As you can imagine, more people are reading the Jerusalem Post than ever before.
Of course, traditional business models are no longer sustainable and high-quality publications,
Like us, are being forced to look for new ways to keep going. Unlike many other news organizations,
We did not set up a lowerway. We want to keep our journalistic open
And accessible and able to provide you with news
And analyzes of the frontlines of Israel, the Middle East and the Jewish world.
As one of our faithful readers, we ask you to be our partner.
For $ 5 a month you will get access to the following:
- A user experience almost completely free of ads
- Access to our Premium section
- Content of the award winning Jerusalem Report and our monthly journal to learn Hebrew – IWRIT
- A brand new epager featuring the daily newspaper as it is in Israel
Help us grow and continue to tell the Israeli story to the world.
Ronit Hasin-Hochman, CEO, Jerusalem Post Group
James Cats, editor in chief
UPGRADE YOUR JPOST EXPERIENCE FOR $ 5 per month
Show me later
A reporter for the Israeli Public Broadcaster Can is accused in Berlin on Sunday night while filming a report on the street.
Antonia Yamin, European correspondent for Cannes, spoke to the camera in Hebrew in the Neukölln neighborhood of Berlin, when a smart group of four teenagers passed through. First, they tried to delay you broadcast, shout and block the camera. Yaman paused and asked the group to move along. The video then shows you running another of the people who has a firecracker in her and her movie operator. The firecracker was then seen burning on the sidewalk.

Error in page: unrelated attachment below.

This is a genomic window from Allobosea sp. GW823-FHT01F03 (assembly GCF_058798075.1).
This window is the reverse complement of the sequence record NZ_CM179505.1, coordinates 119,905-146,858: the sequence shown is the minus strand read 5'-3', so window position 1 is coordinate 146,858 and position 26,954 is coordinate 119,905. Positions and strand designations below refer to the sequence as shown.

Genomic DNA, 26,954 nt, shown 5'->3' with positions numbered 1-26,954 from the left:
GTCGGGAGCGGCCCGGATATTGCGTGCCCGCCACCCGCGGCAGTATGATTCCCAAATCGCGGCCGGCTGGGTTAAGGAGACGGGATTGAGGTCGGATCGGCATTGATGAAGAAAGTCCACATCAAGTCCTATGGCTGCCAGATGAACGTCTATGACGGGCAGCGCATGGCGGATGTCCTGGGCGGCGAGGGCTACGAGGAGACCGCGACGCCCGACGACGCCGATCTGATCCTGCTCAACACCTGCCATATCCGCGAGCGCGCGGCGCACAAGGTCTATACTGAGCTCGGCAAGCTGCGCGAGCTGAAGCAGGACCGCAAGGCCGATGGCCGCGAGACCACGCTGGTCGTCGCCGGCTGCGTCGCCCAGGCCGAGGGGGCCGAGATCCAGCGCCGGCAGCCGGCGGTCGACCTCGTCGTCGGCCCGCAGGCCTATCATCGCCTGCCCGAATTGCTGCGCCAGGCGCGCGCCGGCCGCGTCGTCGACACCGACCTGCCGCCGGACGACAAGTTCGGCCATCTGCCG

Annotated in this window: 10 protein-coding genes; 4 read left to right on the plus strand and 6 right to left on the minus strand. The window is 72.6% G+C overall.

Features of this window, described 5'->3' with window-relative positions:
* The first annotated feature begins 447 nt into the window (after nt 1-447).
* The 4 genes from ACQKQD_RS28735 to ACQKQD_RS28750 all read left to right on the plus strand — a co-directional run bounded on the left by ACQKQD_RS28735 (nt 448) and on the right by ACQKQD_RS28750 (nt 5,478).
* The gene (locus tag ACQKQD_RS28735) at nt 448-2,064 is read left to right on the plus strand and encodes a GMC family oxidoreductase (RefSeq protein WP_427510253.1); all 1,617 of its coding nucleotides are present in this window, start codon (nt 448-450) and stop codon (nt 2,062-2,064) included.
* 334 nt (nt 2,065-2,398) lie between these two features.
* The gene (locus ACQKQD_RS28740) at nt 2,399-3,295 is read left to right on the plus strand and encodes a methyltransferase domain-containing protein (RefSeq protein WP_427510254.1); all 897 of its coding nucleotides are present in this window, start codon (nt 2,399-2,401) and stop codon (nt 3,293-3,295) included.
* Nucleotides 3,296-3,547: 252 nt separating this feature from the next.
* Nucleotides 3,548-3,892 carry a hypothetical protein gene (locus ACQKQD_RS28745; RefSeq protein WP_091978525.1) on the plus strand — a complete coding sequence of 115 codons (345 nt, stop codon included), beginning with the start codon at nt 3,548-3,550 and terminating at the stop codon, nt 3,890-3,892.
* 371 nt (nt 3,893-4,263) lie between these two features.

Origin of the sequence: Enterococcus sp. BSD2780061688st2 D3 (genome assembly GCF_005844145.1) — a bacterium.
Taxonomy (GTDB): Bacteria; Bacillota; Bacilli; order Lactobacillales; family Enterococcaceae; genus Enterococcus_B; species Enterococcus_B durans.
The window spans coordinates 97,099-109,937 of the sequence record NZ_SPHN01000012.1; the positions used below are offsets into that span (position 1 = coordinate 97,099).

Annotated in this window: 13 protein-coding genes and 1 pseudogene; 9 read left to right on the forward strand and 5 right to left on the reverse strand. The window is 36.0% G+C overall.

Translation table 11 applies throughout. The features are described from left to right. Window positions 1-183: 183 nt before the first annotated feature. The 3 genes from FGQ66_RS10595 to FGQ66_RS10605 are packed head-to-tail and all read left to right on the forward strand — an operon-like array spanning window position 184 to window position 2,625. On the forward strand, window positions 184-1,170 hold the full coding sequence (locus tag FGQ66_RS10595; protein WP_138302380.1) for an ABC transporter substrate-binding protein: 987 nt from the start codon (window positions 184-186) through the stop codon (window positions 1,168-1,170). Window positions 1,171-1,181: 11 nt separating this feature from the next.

"The truth was a very nice day at work today," Yamina tweeted on Sunday evening with a video of the incident. "But in one interview and after I had to keep track of the Brexit trade, as you can see on the video, you can not report on the Hebrew language in Neukölln, Berlin without being disturbed and people are waiting for firecrackers. "
The Neukölln neighborhood is known for having a high concentration of immigrants.
Yamin tells The Jerusalem Post On Monday, she did not report the incident to the police.
"I have an interview, and I'm filming the whole week," she wrote through a direct message. "I also do not think it will bring me somewhere to sit for a few hours at the police station."
Yamin has said she will not let the incident change anything about how she will report in the future.
"Fifteen minutes after the incident, I'm already filming my next story," she said, "about a Israeli drag in honor of a Syrian beloved dancer (a wonderful story about friendship)."
JPOST videos that can be interesting:
Join Jerusalem Post Premium Plus now for only $ 5 and upgrade your experience with an ad-free website and exclusive content. Click here >>